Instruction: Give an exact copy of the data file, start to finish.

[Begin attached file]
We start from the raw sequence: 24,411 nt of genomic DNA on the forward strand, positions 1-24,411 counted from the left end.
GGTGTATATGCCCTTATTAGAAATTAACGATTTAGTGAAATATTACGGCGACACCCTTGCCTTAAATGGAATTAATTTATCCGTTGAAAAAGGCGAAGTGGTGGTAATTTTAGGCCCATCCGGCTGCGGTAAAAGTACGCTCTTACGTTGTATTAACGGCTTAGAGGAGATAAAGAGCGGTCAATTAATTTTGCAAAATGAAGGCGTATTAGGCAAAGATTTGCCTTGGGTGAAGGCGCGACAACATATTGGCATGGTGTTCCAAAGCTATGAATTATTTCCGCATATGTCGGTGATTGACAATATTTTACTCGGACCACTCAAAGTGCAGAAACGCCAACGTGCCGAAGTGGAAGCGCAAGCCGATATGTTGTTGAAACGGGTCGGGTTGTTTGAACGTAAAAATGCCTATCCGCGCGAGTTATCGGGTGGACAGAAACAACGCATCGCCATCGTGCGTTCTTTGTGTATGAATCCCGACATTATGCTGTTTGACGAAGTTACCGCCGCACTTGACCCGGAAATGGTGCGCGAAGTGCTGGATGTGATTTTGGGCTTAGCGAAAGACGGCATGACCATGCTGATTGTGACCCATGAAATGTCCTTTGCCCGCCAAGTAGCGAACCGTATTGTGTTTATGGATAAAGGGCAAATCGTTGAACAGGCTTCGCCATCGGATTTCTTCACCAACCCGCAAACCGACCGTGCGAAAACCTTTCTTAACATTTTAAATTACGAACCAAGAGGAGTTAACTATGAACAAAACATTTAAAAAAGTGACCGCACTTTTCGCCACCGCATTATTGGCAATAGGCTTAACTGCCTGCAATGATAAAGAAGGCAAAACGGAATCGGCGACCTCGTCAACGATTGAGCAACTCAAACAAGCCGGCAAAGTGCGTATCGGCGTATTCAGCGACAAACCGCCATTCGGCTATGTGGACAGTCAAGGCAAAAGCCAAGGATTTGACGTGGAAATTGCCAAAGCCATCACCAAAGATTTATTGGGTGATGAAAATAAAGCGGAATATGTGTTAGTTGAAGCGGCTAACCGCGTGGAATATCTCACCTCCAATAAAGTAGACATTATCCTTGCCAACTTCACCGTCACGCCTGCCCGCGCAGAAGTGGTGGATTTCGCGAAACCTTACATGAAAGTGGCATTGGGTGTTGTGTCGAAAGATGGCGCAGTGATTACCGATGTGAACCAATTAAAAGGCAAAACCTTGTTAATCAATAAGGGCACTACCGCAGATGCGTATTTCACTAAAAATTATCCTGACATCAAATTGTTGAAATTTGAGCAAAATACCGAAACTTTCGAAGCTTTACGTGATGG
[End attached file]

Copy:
We start from the raw sequence: 24,411 nt of genomic DNA on the forward strand, positions 1-24,411 counted from the left end.
GGTGTATATGCCCTTATTAGAAATTAACGATTTAGTGAAATATTACGGCGACACCCTTGCCTTAAATGGAATTAATTTATCCGTTGAAAAAGGCGAAGTGGTGGTAATTTTAGGCCCATCCGGCTGCGGTAAAAGTACGCTCTTACGTTGTATTAACGGCTTAGAGGAGATAAAGAGCGGTCAATTAATTTTGCAAAATGAAGGCGTATTAGGCAAAGATTTGCCTTGGGTGAAGGCGCGACAACATATTGGCATGGTGTTCCAAAGCTATGAATTATTTCCGCATATGTCGGTGATTGACAATATTTTACTCGGACCACTCAAAGTGCAGAAACGCCAACGTGCCGAAGTGGAAGCGCAAGCCGATATGTTGTTGAAACGGGTCGGGTTGTTTGAACGTAAAAATGCCTATCCGCGCGAGTTATCGGGTGGACAGAAACAACGCATCGCCATCGTGCGTTCTTTGTGTATGAATCCCGACATTATGCTGTTTGACGAAGTTACCGCCGCACTTGACCCGGAAATGGTGCGCGAAGTGCTGGATGTGATTTTGGGCTTAGCGAAAGACGGCATGACCATGCTGATTGTGACCCATGAAATGTCCTTTGCCCGCCAAGTAGCGAACCGTATTGTGTTTATGGATAAAGGGCAAATCGTTGAACAGGCTTCGCCATCGGATTTCTTCACCAACCCGCAAACCGACCGTGCGAAAACCTTTCTTAACATTTTAAATTACGAACCAAGAGGAGTTAACTATGAACAAAACATTTAAAAAAGTGACCGCACTTTTCGCCACCGCATTATTGGCAATAGGCTTAACTGCCTGCAATGATAAAGAAGGCAAAACGGAATCGGCGACCTCGTCAACGATTGAGCAACTCAAACAAGCCGGCAAAGTGCGTATCGGCGTATTCAGCGACAAACCGCCATTCGGCTATGTGGACAGTCAAGGCAAAAGCCAAGGATTTGACGTGGAAATTGCCAAAGCCATCACCAAAGATTTATTGGGTGATGAAAATAAAGCGGAATATGTGTTAGTTGAAGCGGCTAACCGCGTGGAATATCTCACCTCCAATAAAGTAGACATTATCCTTGCCAACTTCACCGTCACGCCTGCCCGCGCAGAAGTGGTGGATTTCGCGAAACCTTACATGAAAGTGGCATTGGGTGTTGTGTCGAAAGATGGCGCAGTGATTACCGATGTGAACCAATTAAAAGGCAAAACCTTGTTAATCAATAAGGGCACTACCGCAGATGCGTATTTCACTAAAAATTATCCTGACATCAAATTGTTGAAATTTGAGCAAAATACCGAAACTTTCGAAGCTTTACGTGATGG